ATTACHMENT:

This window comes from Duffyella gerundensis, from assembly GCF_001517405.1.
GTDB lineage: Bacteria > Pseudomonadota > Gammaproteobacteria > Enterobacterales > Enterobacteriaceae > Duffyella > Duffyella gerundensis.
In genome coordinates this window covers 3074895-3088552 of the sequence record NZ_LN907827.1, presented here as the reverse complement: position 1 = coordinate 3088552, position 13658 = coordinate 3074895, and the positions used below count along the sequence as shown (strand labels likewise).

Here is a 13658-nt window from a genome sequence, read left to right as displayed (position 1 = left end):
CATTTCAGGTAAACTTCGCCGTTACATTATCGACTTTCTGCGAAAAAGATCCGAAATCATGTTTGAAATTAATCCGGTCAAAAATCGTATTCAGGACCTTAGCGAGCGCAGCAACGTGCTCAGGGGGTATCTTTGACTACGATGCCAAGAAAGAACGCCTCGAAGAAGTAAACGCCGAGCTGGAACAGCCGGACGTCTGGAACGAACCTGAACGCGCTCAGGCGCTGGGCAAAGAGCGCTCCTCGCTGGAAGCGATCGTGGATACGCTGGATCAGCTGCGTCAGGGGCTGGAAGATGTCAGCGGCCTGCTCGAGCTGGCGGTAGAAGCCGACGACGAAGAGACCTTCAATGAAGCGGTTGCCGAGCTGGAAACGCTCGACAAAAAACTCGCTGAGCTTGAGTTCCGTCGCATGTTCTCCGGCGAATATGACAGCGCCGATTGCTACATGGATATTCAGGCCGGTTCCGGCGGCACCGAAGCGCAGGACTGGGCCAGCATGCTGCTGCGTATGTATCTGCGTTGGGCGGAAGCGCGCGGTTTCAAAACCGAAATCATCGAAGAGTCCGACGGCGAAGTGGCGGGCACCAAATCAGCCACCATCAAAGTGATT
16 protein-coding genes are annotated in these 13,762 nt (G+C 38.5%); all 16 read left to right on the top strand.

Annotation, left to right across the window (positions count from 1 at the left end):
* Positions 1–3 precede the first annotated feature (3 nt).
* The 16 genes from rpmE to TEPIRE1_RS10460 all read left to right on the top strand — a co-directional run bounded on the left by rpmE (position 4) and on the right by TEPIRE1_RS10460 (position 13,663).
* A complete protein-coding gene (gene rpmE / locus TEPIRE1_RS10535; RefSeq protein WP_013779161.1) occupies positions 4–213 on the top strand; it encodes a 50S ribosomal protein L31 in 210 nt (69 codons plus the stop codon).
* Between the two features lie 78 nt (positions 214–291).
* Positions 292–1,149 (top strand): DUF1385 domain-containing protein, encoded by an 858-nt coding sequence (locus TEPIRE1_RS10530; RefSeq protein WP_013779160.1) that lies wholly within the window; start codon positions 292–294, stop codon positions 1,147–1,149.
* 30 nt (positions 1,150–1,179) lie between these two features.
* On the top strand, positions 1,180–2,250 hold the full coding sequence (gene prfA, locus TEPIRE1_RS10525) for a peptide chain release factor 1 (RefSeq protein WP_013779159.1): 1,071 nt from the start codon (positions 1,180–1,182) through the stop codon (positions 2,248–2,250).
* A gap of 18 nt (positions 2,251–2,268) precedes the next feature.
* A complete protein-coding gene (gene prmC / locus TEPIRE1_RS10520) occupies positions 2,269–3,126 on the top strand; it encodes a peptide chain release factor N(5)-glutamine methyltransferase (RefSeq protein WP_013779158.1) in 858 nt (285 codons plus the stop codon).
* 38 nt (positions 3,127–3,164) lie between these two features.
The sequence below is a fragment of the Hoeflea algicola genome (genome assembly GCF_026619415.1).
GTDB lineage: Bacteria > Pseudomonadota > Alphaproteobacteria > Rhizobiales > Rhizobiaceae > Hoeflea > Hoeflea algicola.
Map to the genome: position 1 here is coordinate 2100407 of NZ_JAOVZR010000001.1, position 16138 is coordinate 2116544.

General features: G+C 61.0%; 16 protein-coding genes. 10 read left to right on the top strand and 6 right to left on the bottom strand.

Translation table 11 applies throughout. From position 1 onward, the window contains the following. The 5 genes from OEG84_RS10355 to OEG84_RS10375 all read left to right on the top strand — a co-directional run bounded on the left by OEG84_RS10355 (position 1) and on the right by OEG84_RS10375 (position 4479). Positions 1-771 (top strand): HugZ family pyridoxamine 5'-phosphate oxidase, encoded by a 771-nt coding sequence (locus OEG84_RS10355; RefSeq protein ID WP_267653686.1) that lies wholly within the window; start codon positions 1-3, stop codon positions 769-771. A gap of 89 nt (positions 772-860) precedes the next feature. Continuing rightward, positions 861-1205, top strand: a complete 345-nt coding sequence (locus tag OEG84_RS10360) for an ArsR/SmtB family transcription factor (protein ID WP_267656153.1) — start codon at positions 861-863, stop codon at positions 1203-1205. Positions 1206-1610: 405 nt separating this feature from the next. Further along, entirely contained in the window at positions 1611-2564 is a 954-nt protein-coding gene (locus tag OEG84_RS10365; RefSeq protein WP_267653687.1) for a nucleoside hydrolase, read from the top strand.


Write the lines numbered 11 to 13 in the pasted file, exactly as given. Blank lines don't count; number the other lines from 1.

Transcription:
* Between the two features lie 78 nt (positions 214–291).
* Positions 292–1,149 (top strand): DUF1385 domain-containing protein, encoded by an 858-nt coding sequence (locus TEPIRE1_RS10530; RefSeq protein WP_013779160.1) that lies wholly within the window; start codon positions 292–294, stop codon positions 1,147–1,149.
* 30 nt (positions 1,150–1,179) lie between these two features.